Research Papers

Resonance Raman detection of carotenoid antioxidants in living human tissue

[+] Author Affiliations
Igor V. Ermakov, M. Sharifzadeh, Maia Ermakova, W. Gellermann

University of Utah, Department of Physics, Salt Lake City, Utah 84112

J. Biomed. Opt. 10(6), 064028 (December 27, 2005). doi:10.1117/1.2139974
History: Received August 02, 2004; Revised July 18, 2005; Accepted July 19, 2005; Published December 27, 2005
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Increasing evidence points to the beneficial effects of carotenoid antioxidants in the human body. Several studies, for example, support the protective role of lutein and zeaxanthin in the prevention of age-related eye diseases. If present in high concentrations in the macular region of the retina, lutein and zeaxanthin provide pigmentation in this most light sensitive retinal spot, and as a result of light filtering and/or antioxidant action, delay the onset of macular degeneration with increasing age. Other carotenoids, such as lycopene and beta-carotene, play an important role as well in the protection of skin from UV and short-wavelength visible radiation. Lutein and lycopene may also have protective function for cardiovascular health, and lycopene may play a role in the prevention of prostate cancer. Motivated by the growing importance of carotenoids in health and disease, and recognizing the lack of any accepted noninvasive technology for the detection of carotenoids in living human tissue, we explore resonance Raman spectroscopy as a novel approach for noninvasive, laser optical carotenoid detection. We review the main results achieved recently with the Raman detection approach. Initially we applied the method to the detection of macular carotenoid pigments, and more recently to the detection of carotenoids in human skin and mucosal tissues. Using skin carotenoid Raman instruments, we measure the carotenoid response from the stratum corneum layer of the palm of the hand for a population of 1375 subjects and develope a portable skin Raman scanner for field studies. These experiments reveal that carotenoids are a good indicator of antioxidant status. They show that people with high oxidative stress, like smokers, and subjects with high sunlight exposure, in general, have reduced skin carotenoid levels, independent of their dietary carotenoid consumption. We find the Raman technique to be precise, specific, sensitive, and well suitable for clinical as well as field studies. The noninvasive laser technique may become a useful method for the correlation between tissue carotenoid levels and risk for malignancies or other degenerative diseases associated with oxidative stress.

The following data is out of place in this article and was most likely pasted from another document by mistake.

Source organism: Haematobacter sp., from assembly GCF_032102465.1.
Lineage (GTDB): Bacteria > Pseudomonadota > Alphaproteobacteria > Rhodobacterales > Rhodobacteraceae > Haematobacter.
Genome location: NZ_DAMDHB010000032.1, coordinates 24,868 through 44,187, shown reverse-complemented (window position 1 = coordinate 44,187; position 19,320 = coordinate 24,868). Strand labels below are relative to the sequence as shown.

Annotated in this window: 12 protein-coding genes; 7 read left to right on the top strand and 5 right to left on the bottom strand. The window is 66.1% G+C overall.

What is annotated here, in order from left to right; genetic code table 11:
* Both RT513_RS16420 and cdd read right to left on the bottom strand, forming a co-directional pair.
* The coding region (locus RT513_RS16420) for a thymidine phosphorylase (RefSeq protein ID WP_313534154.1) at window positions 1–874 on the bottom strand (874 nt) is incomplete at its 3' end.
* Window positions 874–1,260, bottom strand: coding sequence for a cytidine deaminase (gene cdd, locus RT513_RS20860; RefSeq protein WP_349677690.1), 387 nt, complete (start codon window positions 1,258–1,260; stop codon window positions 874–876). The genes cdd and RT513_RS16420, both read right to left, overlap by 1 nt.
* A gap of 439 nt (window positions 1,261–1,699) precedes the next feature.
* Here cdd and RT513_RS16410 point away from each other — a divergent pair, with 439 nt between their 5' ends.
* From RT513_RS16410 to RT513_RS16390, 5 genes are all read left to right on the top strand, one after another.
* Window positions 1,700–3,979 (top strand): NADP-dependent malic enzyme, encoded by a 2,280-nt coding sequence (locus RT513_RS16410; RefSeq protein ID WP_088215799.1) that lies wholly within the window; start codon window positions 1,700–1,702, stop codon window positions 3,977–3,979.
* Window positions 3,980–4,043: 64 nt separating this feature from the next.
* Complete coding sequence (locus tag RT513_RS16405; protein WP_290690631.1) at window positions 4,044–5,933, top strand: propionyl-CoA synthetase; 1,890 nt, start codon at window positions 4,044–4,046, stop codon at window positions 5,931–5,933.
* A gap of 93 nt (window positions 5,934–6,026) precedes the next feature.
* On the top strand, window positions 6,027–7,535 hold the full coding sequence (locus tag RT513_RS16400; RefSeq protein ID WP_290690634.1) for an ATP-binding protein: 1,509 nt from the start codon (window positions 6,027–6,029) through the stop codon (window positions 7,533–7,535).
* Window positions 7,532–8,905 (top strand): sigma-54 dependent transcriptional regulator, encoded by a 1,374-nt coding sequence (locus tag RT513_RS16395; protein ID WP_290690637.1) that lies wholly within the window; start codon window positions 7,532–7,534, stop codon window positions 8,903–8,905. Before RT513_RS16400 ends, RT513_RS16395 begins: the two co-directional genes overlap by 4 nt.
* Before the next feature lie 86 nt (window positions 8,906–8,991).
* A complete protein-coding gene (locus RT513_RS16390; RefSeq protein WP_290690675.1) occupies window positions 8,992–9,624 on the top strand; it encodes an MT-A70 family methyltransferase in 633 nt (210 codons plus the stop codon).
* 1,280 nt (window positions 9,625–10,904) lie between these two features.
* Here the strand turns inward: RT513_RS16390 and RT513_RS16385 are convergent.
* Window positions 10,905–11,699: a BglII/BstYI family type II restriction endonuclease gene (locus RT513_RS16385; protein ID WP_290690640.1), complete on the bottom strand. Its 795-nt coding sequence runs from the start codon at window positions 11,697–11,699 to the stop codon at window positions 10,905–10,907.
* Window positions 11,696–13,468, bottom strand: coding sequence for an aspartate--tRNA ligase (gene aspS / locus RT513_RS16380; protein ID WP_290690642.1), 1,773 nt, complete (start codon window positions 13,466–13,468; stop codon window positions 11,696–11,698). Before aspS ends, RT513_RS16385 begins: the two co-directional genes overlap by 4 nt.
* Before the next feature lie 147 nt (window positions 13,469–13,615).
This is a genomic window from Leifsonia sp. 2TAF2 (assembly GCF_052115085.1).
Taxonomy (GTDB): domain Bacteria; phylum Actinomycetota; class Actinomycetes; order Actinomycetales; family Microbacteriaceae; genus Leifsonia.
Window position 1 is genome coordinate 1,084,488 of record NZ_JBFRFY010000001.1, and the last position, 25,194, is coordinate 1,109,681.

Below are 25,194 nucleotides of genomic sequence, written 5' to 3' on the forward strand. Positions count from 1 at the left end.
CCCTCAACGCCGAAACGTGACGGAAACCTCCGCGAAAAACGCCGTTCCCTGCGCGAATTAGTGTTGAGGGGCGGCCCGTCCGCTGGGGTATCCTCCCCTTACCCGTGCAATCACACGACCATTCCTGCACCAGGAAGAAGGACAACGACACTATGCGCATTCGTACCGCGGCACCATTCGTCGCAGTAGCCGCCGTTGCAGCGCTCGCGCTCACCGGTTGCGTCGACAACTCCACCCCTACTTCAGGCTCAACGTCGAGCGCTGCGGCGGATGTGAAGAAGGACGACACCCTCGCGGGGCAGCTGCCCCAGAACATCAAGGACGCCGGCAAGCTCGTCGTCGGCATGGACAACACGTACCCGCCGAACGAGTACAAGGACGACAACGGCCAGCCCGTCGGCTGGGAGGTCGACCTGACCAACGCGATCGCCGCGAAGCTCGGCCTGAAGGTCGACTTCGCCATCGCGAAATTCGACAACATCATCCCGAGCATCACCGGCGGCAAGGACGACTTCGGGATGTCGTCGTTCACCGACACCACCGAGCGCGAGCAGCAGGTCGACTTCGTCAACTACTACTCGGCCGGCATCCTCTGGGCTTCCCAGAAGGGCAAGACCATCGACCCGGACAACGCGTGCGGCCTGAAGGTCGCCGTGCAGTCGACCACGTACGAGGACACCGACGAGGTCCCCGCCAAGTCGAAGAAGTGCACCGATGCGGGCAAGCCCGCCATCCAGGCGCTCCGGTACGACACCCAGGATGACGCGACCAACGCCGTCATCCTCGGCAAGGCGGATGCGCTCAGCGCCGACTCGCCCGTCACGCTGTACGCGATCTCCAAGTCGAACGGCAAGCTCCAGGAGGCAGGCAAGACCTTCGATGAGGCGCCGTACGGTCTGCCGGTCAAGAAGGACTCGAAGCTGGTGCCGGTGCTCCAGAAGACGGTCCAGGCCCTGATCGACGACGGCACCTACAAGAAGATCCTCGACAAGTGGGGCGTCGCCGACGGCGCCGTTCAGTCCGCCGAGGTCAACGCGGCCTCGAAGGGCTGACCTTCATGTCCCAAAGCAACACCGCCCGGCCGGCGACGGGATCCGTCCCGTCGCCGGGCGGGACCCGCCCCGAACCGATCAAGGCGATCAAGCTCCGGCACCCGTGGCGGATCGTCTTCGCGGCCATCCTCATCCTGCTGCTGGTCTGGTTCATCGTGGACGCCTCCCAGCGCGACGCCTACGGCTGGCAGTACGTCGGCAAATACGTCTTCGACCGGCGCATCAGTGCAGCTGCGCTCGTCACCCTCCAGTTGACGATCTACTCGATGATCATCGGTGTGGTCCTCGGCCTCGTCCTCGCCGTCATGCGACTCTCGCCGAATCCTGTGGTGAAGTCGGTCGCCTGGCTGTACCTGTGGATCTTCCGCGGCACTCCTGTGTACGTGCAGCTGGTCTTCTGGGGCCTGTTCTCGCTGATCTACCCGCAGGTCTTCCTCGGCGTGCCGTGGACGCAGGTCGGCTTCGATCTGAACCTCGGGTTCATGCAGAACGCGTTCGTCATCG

© 2005 Society of Photo-Optical Instrumentation Engineers


Igor V. Ermakov ; M. Sharifzadeh ; Maia Ermakova and W. Gellermann
"Resonance Raman detection of carotenoid antioxidants in living human tissue", J. Biomed. Opt. 10(6), 064028 (December 27, 2005). ; http://dx.doi.org/10.1117/1.2139974

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